I’ll pass the deck, it’s your deal.


Skid Crease, Caledon

  • image from dhakatribune.com
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Bad Bill 66 – Beyond Schedule 10

There were cheers of victory in environmental enclaves across the province when the Ford government withdrew the odious Schedule 10 from its Open for Business Bill 66. Don’t celebrate too soon, fans of the Greenbelt. The government just threw us a crumb off their “cutting red tape” table.

Schedule 10 was the easy victory. Some would say a planned distraction. Get all of the environmentalists worked up about saving the Greenbelt, and maybe the rest of Ontario will ignore what we’re doing to Energy, Education, Employment, and the Economy in the rest of Bad Bill 66. Ah, those same little “cutting red tape” tricks that The Common Nonsense Revolution used in the days of Harris and Giorno.

Let’s take Schedule 3 as an example. Changes to the Education Act will be the next hot-button item. Parents of young children are already up in arms about rumours of increases to kindergarten class sizes and the possible elimination of junior and pre-kindergarten classes. Anyone who has ever taught early primary education will attest to the fact that this is a special calling in teaching. I have often lectured that early years teachers should be retired with Honours on triple pensions after ten years. The last thing needed is an increase in class size.

Or perhaps Schedule 4 featuring changes to the Energy Act with the old metering switch-a-roo, or Schedule 8 might be of interest for those about to enter Long Term Care arrangements, or maybe Schedule 9 if you’re in the construction trades.

No, “my friends”, to intone Doug Ford, there are many reasons to look beyond Schedule 10 and threats to the Greenbelt. Bill 66 is simply a Bad Bill and should have been rejected outright. A good friend and well respected local politician said to me recently, “But Bill 66 is just another planning tool; it gives us a seat at the table.”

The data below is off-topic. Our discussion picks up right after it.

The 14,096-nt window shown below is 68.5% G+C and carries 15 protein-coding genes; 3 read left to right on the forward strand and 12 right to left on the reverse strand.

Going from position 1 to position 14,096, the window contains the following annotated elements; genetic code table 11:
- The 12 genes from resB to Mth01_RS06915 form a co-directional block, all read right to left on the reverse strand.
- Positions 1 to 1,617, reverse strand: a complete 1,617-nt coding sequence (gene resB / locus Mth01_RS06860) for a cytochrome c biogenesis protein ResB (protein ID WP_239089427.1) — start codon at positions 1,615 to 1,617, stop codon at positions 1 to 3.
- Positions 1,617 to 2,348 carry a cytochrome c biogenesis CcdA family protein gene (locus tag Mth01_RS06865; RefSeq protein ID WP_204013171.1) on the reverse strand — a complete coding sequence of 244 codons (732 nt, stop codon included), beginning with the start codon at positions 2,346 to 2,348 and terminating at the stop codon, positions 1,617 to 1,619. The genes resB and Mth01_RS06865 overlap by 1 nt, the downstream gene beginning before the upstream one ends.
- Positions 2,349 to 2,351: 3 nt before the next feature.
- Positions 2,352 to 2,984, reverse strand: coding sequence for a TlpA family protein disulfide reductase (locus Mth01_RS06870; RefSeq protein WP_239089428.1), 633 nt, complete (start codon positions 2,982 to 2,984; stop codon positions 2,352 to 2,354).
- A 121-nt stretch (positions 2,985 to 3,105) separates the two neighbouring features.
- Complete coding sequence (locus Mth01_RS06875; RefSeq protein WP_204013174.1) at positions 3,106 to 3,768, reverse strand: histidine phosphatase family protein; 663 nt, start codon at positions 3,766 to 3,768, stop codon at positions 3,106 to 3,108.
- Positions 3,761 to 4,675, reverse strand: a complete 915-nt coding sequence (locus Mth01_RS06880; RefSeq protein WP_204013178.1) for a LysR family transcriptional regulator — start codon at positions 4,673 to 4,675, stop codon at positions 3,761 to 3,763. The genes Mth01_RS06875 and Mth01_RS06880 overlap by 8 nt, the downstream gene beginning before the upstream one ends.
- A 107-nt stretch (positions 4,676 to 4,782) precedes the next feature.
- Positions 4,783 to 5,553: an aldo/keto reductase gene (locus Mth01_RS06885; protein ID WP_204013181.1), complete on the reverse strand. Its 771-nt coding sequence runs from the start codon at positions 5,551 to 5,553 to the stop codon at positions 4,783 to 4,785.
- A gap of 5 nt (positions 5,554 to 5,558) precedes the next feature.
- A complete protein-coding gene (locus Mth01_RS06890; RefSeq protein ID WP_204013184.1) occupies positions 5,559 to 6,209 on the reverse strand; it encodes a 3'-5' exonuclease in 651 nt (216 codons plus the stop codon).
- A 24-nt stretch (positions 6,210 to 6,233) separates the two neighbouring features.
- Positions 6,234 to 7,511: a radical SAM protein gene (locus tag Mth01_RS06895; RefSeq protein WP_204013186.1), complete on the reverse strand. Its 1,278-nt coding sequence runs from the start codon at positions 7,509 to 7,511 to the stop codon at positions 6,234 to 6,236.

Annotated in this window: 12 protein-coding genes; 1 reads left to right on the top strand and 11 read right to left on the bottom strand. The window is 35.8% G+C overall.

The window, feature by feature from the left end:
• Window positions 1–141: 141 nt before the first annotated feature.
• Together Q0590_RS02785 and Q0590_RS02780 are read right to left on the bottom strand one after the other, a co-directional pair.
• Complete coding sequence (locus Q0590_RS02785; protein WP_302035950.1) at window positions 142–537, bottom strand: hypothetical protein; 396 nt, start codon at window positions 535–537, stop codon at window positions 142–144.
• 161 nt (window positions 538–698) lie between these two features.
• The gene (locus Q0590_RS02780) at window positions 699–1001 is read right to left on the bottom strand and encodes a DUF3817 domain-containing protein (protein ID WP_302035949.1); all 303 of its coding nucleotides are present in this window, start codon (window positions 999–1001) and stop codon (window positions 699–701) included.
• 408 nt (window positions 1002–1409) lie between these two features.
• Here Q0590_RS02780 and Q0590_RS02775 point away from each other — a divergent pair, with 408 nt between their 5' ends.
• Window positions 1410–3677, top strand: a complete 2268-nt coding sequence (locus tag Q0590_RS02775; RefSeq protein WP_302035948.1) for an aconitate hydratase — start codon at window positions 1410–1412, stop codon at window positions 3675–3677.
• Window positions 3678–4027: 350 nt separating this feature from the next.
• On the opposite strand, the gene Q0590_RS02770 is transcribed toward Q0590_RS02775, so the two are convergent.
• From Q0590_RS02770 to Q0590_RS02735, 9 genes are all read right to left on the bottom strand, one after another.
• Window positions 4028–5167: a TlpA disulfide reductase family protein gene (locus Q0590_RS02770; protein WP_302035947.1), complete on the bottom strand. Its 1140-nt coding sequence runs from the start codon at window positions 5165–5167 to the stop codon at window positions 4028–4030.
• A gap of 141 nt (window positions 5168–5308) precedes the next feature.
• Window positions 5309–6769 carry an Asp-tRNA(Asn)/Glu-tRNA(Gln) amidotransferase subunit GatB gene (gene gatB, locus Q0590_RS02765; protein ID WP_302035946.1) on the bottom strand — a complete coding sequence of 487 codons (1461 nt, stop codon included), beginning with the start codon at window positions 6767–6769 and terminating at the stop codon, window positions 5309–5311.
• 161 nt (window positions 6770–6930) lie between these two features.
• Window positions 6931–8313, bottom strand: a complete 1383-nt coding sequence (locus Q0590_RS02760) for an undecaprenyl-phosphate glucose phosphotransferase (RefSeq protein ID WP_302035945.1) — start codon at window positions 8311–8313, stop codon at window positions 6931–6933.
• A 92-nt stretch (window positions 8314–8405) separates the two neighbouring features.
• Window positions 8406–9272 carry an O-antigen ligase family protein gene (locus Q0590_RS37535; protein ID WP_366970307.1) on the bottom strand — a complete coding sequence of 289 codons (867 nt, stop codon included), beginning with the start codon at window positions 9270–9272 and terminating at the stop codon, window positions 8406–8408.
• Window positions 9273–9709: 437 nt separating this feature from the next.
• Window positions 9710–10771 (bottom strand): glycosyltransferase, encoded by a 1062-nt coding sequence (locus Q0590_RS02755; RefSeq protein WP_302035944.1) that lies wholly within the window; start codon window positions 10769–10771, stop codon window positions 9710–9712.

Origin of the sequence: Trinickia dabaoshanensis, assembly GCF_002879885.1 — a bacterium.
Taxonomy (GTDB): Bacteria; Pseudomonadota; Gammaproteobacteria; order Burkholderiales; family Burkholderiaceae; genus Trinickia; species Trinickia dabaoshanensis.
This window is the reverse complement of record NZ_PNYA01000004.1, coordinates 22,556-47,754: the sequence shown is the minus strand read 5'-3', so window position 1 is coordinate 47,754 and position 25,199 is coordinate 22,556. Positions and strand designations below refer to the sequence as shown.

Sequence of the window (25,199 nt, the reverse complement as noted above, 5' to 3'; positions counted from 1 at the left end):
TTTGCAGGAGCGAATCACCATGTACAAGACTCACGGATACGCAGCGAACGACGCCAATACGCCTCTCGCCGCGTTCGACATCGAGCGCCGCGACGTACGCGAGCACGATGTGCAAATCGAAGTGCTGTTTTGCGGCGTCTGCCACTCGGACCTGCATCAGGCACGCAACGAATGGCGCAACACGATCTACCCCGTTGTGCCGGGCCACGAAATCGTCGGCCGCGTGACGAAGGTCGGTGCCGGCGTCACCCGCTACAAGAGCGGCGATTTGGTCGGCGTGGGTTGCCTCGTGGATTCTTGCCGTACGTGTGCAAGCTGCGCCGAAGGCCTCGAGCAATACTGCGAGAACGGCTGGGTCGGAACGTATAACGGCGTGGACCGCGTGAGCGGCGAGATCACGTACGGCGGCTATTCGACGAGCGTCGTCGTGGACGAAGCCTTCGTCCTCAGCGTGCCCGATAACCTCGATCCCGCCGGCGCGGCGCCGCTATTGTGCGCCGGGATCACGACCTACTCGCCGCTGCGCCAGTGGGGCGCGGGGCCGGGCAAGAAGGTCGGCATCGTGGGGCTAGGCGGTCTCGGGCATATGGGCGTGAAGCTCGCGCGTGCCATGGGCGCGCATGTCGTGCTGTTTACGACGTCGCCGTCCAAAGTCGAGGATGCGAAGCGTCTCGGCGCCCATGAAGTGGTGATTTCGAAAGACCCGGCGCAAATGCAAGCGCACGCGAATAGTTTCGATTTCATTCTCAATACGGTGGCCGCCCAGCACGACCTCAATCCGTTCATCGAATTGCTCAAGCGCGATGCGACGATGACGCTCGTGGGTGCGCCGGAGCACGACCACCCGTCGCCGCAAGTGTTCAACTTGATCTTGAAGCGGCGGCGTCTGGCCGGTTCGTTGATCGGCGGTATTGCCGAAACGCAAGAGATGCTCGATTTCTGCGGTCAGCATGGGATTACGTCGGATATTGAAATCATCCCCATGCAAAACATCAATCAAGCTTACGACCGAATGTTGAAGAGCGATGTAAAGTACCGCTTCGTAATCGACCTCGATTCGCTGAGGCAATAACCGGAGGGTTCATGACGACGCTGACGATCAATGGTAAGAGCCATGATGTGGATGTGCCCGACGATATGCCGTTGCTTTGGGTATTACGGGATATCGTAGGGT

I replied to this concept with a quote from an indigenous Elder, “We don’t want a seat at the table. We want our own table.” If your current MPP and municipal polliticians are saying Bill 66 gives municipalities another seat at the table, it’s time to declare that the meal on the table is tainted and the water is contaminated.

Thanks but no thanks.

The way I see it.


Skid Crease, Caledon

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Snow Plow Dazed

It’s not the first shoveling of the driveway that gets you. You finish, the driveway is clear, your partner’s car backs out and away, you go inside to warm up and have a fresh coffee … and you hear it. The unmistakable sound of the snowplow coming. Your head droops heavily to your chest. You don’t even have to look out of the front door, You know it will be waiting.

Yes. The dreaded plow row. In our case, a two metre swath of high speed blade compressed snow thrown across the base of the driveway, I practice mindfulness, stretch and go out for part two.

My problem is that I love snow shoveling. I will go up and down the street helping the older folks. I used to enjoy this until my wife pointed out, “Honey, you are the older folk!” Still, if they couldn’t sink Molly Brown, they’re not going to stop me from shoveling!

There is a certain joy to the swish and toss of each bladeful of snow, to the patterns of removal that are like a Bansky in ice crystals, to the satisfaction of seeing the once knee deep drifts cleared, and the runway ready for takeoff. Until you hear the plow. There is not a snow shoveler among us who does not shiver in despair at the sound of the plow approaching. Some stand and curse with raised fists (I confess), and others merely retreat indoors for a cup of Zen tea, rest and return gracefully. Do not go gently into that snowy night! The roar of the plow is our call to action!